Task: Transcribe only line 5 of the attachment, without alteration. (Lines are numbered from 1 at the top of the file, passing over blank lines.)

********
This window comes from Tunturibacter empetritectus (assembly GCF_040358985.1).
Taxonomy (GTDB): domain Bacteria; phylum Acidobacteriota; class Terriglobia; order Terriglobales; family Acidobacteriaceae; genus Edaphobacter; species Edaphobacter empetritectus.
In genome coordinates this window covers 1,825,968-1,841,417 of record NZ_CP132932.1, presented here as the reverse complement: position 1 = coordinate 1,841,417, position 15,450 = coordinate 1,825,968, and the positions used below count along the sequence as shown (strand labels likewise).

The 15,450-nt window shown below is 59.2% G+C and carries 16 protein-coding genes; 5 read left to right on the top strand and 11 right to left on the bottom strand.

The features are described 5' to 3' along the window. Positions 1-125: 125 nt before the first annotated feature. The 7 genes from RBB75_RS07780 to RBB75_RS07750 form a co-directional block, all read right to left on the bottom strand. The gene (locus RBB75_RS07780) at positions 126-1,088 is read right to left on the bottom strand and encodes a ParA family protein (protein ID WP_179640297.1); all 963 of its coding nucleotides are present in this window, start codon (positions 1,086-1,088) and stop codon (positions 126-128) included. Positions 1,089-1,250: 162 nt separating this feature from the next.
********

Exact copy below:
The features are described 5' to 3' along the window. Positions 1-125: 125 nt before the first annotated feature. The 7 genes from RBB75_RS07780 to RBB75_RS07750 form a co-directional block, all read right to left on the bottom strand. The gene (locus RBB75_RS07780) at positions 126-1,088 is read right to left on the bottom strand and encodes a ParA family protein (protein ID WP_179640297.1); all 963 of its coding nucleotides are present in this window, start codon (positions 1,086-1,088) and stop codon (positions 126-128) included. Positions 1,089-1,250: 162 nt separating this feature from the next.